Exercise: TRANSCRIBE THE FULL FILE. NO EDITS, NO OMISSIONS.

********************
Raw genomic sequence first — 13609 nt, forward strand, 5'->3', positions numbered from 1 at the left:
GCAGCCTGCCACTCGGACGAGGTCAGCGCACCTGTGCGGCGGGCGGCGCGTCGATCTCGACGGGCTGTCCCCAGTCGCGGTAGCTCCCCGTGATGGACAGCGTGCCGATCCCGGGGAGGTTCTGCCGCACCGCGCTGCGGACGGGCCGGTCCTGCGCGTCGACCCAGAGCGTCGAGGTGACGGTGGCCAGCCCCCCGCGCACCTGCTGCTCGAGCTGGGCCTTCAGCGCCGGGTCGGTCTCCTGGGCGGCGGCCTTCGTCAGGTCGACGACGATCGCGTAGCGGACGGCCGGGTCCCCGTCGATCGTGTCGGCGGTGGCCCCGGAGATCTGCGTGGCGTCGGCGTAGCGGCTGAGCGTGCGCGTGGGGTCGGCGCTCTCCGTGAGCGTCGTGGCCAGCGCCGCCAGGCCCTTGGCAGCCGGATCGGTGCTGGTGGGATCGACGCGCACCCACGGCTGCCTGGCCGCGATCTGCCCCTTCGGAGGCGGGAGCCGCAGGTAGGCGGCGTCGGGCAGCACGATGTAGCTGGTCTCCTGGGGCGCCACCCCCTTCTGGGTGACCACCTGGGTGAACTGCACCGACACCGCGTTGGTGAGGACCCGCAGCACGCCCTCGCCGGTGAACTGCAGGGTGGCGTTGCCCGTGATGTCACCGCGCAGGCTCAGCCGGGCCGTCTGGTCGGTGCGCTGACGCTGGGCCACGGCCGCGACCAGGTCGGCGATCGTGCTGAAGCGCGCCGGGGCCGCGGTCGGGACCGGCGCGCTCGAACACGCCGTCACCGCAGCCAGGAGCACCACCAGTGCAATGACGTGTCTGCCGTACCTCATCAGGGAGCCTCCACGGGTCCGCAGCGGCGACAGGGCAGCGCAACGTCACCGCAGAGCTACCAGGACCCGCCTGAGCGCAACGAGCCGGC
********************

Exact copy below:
Raw genomic sequence first — 13609 nt, forward strand, 5'->3', positions numbered from 1 at the left:
GCAGCCTGCCACTCGGACGAGGTCAGCGCACCTGTGCGGCGGGCGGCGCGTCGATCTCGACGGGCTGTCCCCAGTCGCGGTAGCTCCCCGTGATGGACAGCGTGCCGATCCCGGGGAGGTTCTGCCGCACCGCGCTGCGGACGGGCCGGTCCTGCGCGTCGACCCAGAGCGTCGAGGTGACGGTGGCCAGCCCCCCGCGCACCTGCTGCTCGAGCTGGGCCTTCAGCGCCGGGTCGGTCTCCTGGGCGGCGGCCTTCGTCAGGTCGACGACGATCGCGTAGCGGACGGCCGGGTCCCCGTCGATCGTGTCGGCGGTGGCCCCGGAGATCTGCGTGGCGTCGGCGTAGCGGCTGAGCGTGCGCGTGGGGTCGGCGCTCTCCGTGAGCGTCGTGGCCAGCGCCGCCAGGCCCTTGGCAGCCGGATCGGTGCTGGTGGGATCGACGCGCACCCACGGCTGCCTGGCCGCGATCTGCCCCTTCGGAGGCGGGAGCCGCAGGTAGGCGGCGTCGGGCAGCACGATGTAGCTGGTCTCCTGGGGCGCCACCCCCTTCTGGGTGACCACCTGGGTGAACTGCACCGACACCGCGTTGGTGAGGACCCGCAGCACGCCCTCGCCGGTGAACTGCAGGGTGGCGTTGCCCGTGATGTCACCGCGCAGGCTCAGCCGGGCCGTCTGGTCGGTGCGCTGACGCTGGGCCACGGCCGCGACCAGGTCGGCGATCGTGCTGAAGCGCGCCGGGGCCGCGGTCGGGACCGGCGCGCTCGAACACGCCGTCACCGCAGCCAGGAGCACCACCAGTGCAATGACGTGTCTGCCGTACCTCATCAGGGAGCCTCCACGGGTCCGCAGCGGCGACAGGGCAGCGCAACGTCACCGCAGAGCTACCAGGACCCGCCTGAGCGCAACGAGCCGGC